Private equity and venture capital

One of the writers used to work with a colleague who said the first places a new company looks for money are the three Fs: friends, family and fools. But having exhausted the first two, and once a company can no longer find any fools, where does it go for funding to achieve its business goals?


Some companies seek out private equity (PE). PE is simply money available to companies from outside of the public markets. PE sometimes takes the form of a venture capital (VC) fund, which is a pool of money set up for the purpose of allowing investors to get in at an early stage of a company’s life, whether as a ‘startup’ or something slightly more ‘mature’. Sometimes a particular VC fund may focus on companies active in a certain sector or industry.


These days, a lot of VC funds are focused on technology companies because investments in those companies have provided some spectacular returns for their early VC investors in recent years. Imagine being in on the ground floor of Twitter.


Here in Manitoba, after the close of the Crocus and ENSIS VC funds many moons ago, there has been a local venture capital drought. And the numbers don’t lie. In the first quarter of 2022, the Canadian Venture Capital Association logged just two VC deals in Manitoba worth $1 million and no PE deals at all. Compare that to six deals worth $107 million in Saskatchewan, and six in Nova Scotia worth $42 million. In the case of both VC and PE deals, Manitoba ranked dead last of all Canadian provinces for Q1 2022.


There is clearly a gap in the market.


Some companies seeking investment have gone to other jurisdictions – sometimes close to home. Recent examples are the investments made by Conexus Venture Capital (a Saskatchewan-based VC fund hatched from Conexus Credit Union) in Manitoba upstarts Taiv and Callia Flowers. We have also seen a Manitoba-born company move to another jurisdiction as a condition of a VC fund’s investment.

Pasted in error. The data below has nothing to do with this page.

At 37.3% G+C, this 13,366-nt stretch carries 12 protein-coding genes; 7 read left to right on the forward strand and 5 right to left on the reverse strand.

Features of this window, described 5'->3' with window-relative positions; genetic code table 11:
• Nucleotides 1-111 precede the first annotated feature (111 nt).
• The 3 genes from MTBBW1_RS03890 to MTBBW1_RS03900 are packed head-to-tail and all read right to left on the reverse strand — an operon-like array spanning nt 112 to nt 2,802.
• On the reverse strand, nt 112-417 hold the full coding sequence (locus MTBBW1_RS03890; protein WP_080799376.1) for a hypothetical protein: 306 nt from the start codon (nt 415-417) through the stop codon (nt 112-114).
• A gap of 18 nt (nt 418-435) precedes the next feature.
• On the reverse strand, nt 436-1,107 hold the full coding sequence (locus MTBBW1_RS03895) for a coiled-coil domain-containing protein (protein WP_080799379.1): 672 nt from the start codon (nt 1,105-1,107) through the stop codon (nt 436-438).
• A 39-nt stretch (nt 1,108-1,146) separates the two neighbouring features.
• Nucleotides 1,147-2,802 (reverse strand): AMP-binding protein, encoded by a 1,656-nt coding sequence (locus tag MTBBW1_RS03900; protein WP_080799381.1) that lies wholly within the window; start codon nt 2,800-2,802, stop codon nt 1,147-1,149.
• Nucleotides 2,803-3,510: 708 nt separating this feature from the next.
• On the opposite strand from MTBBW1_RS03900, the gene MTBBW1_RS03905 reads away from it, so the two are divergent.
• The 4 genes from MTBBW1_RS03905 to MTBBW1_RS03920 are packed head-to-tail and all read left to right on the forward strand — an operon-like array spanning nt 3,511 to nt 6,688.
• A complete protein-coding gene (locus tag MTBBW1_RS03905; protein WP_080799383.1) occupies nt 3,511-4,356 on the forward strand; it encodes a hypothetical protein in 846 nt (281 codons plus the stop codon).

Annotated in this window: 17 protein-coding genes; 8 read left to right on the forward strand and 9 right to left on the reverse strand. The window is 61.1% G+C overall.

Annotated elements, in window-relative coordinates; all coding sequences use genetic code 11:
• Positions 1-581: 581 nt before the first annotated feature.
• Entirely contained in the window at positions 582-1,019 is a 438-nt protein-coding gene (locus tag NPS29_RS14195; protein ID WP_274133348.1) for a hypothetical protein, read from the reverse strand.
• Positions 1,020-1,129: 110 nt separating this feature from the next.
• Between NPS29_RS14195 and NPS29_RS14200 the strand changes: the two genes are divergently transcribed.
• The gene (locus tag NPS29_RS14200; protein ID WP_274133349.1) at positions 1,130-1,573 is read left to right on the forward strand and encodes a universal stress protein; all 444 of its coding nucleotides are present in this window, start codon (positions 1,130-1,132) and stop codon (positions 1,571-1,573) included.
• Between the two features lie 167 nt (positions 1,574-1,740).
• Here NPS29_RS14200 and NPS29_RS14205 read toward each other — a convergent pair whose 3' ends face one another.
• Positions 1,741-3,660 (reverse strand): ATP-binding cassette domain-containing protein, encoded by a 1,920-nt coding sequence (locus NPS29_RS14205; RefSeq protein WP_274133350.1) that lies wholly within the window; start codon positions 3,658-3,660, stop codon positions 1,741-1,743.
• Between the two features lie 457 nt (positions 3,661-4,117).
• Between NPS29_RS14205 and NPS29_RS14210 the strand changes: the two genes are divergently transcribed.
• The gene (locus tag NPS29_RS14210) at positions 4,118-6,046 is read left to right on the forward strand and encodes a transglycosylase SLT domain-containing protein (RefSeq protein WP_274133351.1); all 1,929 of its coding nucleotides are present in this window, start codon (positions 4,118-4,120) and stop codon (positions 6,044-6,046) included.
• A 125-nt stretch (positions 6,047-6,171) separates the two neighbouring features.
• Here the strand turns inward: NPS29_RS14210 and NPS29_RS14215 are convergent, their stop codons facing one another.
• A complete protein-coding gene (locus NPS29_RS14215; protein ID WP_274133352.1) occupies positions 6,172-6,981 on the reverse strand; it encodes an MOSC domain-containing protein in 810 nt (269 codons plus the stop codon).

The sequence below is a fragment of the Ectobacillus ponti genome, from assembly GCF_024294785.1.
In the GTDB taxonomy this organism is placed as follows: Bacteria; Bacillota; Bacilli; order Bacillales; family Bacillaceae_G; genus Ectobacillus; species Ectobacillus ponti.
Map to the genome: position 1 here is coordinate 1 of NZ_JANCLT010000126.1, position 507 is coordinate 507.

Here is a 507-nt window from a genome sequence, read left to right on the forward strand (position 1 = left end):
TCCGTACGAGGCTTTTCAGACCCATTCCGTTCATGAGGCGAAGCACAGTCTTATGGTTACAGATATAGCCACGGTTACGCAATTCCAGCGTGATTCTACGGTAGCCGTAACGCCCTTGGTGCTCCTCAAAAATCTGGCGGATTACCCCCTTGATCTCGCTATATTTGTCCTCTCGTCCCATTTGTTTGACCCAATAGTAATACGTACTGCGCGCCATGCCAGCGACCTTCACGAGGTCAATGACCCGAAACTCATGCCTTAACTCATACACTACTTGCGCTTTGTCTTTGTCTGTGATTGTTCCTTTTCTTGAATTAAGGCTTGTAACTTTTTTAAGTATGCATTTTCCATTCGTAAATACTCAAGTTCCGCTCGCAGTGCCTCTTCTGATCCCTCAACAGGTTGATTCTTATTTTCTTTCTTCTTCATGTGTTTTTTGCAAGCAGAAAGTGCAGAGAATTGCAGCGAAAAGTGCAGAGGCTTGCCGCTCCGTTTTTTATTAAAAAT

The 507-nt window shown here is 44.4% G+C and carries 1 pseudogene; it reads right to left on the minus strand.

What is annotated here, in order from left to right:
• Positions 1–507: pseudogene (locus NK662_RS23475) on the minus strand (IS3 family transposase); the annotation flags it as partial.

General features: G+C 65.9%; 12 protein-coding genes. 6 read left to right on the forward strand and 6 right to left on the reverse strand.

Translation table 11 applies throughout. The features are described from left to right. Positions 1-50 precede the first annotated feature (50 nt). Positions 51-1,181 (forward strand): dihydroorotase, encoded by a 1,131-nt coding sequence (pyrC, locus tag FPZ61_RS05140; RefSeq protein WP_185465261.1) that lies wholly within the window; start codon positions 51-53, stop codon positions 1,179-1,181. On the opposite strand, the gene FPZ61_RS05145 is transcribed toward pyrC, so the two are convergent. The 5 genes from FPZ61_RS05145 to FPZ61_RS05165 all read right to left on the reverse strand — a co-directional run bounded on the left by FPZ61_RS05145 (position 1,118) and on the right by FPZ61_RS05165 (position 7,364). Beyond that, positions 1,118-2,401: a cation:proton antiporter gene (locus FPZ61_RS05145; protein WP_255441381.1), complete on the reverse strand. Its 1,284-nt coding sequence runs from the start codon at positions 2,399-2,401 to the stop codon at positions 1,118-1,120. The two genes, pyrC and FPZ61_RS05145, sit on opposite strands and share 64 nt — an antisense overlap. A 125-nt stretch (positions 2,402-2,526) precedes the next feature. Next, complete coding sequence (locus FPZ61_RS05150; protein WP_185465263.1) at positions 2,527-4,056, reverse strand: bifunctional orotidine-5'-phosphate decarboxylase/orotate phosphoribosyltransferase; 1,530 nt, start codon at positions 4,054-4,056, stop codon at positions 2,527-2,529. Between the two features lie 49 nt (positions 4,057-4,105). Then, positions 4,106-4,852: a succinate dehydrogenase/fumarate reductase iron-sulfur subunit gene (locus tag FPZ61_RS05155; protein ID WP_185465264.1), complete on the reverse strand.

Once mature enough, companies may be able to attract a PE fund.  In the last few years, we have acted for the sellers of multiple Canadian technology companies who have sold to foreign-based PE funds. Usually these are somewhat mature software- as-a-service companies which sell at high multiples of EBITDA.  However, PE funds may not be interested in investing in the early stages of a company.


So where is the VC money?


Well, things seem to be looking up for Manitoba companies. The government of Manitoba recently announced that it will be investing $50 million in a “fund-of-funds” strategy to kick-start the venture capital industry in Manitoba.  This fund will aim to provide support through other VC funds for the companies like those referred to above, who have suffered through the VC drought of the last decade or more. In our preliminary discussions with a representative from the province of Manitoba, we are very optimistic about what this might mean for Manitoba startups in all sectors, and particularly in the Manitoba technology community.


Every day, the lawyers at our firm are working with great people creating innovative technology in great companies right here at home. We believe these companies can grow from seed to healthy exit at home here in Manitoba with the right supports.  We’ve done it with our clients before and we look forward to helping them and others do it again. If you’d like to talk to us about your startup idea or your growing company, we would be pleased to chat.


Note: This article is of a general nature only and is not presented as a comprehensive review of the law or as being exhaustive of all possible legal rights or remedies. This article is not intended to be relied upon or taken as legal advice or opinion. Readers should consult a legal professional for specific advice applicable to their own circumstances. We do not undertake any obligation to update this article to reflect changes in law that may occur in the future.